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Emergency Preparedness for People with Kidney Disease

It is a good idea to plan ahead and be prepared in the case of an emergency, such as a natural disaster (earthquake, hurricane, tornado, snow storm) or even a pandemic like COVID-19. Regardless of its nature, an emergency can have a direct impact on you and your family. In some emergencies you may not have access to your regular dialysis treatments. In other situations, you may receive your scheduled dialysis treatments but may have issues with access to the foods you usually eat.

It’s normal to feel uncertain or worried during emergencies that impact daily life. However, there are actions you can take to be prepared and ensure you can receive the treatment you need or lessen the impact of having to miss a dialysis session. Let’s explore these actions together.

The basic emergency kit for kidney disease patients

In an emergency, power may be interrupted for several minutes or several days. Clean drinking water may be difficult to obtain, your emergency kit should provide you and your family with basic necessities. A basic home emergency kit contains enough water and food for each person for at least three days, paper and plastic ware, a manual can and bottle opener, first-aid supplies, a flashlight and a battery-powered radio. It is important to put everything together in one place such as a lidded plastic trashcan or duffle bag, and store your emergency kit somewhere easily accessible. For a complete list of items to put in your emergency kit, check out the American Red Cross.

Patients on dialysis should add several items to their emergency kit. These include:

  • Emergency phone numbers for your doctors and dialysis centers, as well as another nearby dialysis center.
  • At least three day’s worth of any medicines you are taking as well as a list of medicines and the dosage amount.
  • If you have diabetes, a week’s worth of supplies (syringes, insulin, alcohol wipes, glucose monitoring strips).
  • Food for the 3-day emergency diet and a copy of the diet (see below).

Place these items in a container or bag that can be carried easily if you need to be evacuated or moved from your home. Rotate the stock of your emergency kit to make sure supplies are not past their expiration dates.

For people who rely on automated peritoneal dialysis (APD) machine, they can perform manual exchanges until power is restored.

The 3-day emergency diet

People who rely on in-center hemodialysishome hemodialysis (HHD), automated peritoneal dialysis, also known as a cycler, may be affected during a widespread emergency. Power may not be available to work the dialysis machines or roads may be closed, blocking access to your dialysis center. Hospitals may be unable to provide dialysis right away and you may not have access to treatment for a couple of days. The 3-day emergency diet will provide you with adequate nutrition in the event of an emergency as well as limit the amount of fluid and waste your body accumulates until you can get the necessary treatment. Please note: This diet is not a substitute for dialysis or your kidney diet; it is only intended to be followed for three days or fewer in an emergency situation.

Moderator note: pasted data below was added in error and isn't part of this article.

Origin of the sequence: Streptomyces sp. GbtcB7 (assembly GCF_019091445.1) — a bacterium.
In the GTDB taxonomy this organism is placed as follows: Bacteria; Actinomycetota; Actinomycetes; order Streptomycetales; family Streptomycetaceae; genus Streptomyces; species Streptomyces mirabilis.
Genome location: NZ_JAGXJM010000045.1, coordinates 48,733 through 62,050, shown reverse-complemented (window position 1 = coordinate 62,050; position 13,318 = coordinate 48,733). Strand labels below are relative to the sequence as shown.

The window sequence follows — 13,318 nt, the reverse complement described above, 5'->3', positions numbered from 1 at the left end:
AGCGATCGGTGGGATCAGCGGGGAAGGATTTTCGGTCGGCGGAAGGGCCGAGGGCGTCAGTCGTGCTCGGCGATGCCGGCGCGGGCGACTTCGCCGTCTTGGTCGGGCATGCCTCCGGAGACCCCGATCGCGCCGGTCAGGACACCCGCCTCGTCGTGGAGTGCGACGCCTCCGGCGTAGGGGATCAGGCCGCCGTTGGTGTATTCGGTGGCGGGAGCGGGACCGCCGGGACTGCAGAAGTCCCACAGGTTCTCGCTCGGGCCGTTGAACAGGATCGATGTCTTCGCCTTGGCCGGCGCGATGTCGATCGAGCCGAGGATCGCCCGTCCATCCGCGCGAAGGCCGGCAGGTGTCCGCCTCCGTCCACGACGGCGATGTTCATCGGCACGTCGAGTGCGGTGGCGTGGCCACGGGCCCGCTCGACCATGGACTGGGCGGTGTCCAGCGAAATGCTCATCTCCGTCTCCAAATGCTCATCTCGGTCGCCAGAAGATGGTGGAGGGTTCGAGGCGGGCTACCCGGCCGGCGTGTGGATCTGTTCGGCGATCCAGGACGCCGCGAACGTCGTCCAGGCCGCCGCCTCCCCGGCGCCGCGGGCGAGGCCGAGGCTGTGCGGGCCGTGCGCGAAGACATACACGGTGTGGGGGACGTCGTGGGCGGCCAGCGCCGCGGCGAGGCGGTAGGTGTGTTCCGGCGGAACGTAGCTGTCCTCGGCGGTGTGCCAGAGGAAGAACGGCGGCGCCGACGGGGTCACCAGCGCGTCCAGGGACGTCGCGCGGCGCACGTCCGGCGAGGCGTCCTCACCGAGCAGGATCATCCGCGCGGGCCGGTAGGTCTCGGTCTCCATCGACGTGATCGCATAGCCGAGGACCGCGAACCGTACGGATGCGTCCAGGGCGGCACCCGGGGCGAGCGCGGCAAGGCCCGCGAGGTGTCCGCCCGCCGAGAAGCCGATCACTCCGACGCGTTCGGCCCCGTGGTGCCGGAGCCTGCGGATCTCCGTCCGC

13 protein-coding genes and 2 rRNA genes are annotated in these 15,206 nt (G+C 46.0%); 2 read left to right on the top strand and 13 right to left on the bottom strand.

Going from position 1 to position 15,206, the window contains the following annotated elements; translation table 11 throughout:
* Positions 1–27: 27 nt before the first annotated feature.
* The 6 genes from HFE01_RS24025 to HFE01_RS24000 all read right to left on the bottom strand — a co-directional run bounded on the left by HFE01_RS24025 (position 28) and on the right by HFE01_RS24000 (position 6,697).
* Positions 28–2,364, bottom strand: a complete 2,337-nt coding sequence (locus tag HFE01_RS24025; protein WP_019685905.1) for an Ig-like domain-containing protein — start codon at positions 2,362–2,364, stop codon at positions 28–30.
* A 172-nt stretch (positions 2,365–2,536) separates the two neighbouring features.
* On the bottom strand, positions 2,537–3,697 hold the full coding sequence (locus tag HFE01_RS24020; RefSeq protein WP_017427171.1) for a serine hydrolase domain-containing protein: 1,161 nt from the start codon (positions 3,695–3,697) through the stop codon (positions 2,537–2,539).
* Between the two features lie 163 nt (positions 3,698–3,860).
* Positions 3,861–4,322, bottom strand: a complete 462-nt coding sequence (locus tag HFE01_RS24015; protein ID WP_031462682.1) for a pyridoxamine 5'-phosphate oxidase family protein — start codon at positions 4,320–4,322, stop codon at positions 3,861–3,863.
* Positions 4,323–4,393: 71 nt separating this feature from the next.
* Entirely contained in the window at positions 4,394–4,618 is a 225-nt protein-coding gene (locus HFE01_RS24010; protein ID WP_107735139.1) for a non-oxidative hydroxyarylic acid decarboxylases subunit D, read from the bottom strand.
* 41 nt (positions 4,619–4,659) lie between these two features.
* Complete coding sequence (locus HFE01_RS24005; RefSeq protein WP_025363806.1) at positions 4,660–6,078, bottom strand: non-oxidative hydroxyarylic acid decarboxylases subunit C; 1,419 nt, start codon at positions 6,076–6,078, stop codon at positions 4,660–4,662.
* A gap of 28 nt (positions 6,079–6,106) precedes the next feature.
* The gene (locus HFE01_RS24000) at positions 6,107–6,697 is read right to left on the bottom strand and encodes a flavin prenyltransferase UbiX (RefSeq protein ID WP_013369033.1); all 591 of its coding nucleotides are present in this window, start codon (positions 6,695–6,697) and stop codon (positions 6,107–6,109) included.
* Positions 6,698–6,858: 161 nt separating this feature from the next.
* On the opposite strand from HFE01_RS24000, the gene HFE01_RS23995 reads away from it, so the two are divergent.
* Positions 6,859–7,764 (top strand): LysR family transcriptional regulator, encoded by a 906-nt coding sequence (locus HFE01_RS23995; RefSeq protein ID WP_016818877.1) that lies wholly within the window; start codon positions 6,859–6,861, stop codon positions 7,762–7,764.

The following food items will be needed for the 3-day emergency diet and should be stored in your emergency kit:

  • 4 small cans of evaporated milk or 3 containers of brick pack milk. 1 to 2 gallons of distilled or bottled water.
  • Powdered drink mix (lemonade, grape drink).
  • Small cans or brick packs of cranberry juice. Small cans of lemon-lime soda.
  • Small boxes of single-serving cereal (no raisin bran).
  • 1 box of sugar, sugar packets or preferred sugar-free sweetener.
  • Canned pears, peaches, pineapple, mixed fruit and applesauce in 4-ounce single-serving containers.
  • 8 small cans or pouches of unsalted tuna, salmon, chicken or turkey.
  • 1 jar of peanut butter.
  • 1 small jar of jelly.
  • 1 small jar of honey.
  • 3 small jars of mayonnaise (you will open a new jar each day) or 8-12 single-serving foil-wrapped packets.
  • 2 loaves of bread (consider storing a loaf in the freezer and replace every 3 months until needed for emergency).
  • 1 box of vanilla wafers, graham crackers, animal crackers or unsalted crackers.
  • 4 bags of hard candy (jelly beans, mints, sourballs, lollipops).
  • 1 package of marshmallows.

Use any fresh food items you have available for the 3-day emergency diet first, then use what you have stored in your emergency kit. People with diabetes should limit their sugar intake and substitute lower-carbohydrate items where appropriate. However, they should have some candy available that is not sugar-free in case their blood sugar gets too low.

On the 3-day emergency diet, you will only be allowed 2 cups of fluid each day. This diet is stricter than your renal diet; it has been designed to limit the amount of waste and fluid buildup in your body if you are unable to receive dialysis.

When a widespread emergency or disaster happens, begin your 3-day emergency diet right away. Also, keep a copy of the diet with your emergency supplies to help guide you. The menu for the 3-day emergency diet is as follows:

Day 1

Breakfast
1/2 cup milk, or mix 1/4 cup evaporated milk with 1/4 cup distilled or bottled water
1 box of cereal (single-serving)
Sugar or other sweetener (if needed)
1/2 cup canned peaches, drained

Snack
5 vanilla wafers or 4 graham cracker squares